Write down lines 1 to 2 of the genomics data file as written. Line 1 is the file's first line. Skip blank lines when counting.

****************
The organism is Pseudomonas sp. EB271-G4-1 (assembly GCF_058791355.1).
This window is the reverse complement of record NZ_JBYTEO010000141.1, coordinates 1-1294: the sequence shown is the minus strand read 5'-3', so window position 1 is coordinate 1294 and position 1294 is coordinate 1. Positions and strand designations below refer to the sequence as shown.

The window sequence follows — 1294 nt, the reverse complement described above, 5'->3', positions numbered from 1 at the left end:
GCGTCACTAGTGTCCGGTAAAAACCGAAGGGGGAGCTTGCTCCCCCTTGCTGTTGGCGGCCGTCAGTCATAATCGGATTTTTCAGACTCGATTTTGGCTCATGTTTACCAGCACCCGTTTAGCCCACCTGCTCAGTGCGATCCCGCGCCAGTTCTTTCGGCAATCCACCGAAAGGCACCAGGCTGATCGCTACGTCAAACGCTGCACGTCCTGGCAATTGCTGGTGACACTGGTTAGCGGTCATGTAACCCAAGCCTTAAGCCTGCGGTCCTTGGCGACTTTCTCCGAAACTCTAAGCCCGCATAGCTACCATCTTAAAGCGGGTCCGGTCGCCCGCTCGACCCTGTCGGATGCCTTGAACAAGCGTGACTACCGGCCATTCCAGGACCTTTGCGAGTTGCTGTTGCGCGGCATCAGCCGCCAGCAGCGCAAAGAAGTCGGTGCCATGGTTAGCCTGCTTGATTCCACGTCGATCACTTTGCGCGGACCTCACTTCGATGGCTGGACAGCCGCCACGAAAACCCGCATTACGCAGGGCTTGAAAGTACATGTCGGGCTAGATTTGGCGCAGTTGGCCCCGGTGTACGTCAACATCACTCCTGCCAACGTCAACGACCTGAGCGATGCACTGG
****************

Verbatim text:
The organism is Pseudomonas sp. EB271-G4-1 (assembly GCF_058791355.1).
This window is the reverse complement of record NZ_JBYTEO010000141.1, coordinates 1-1294: the sequence shown is the minus strand read 5'-3', so window position 1 is coordinate 1294 and position 1294 is coordinate 1. Positions and strand designations below refer to the sequence as shown.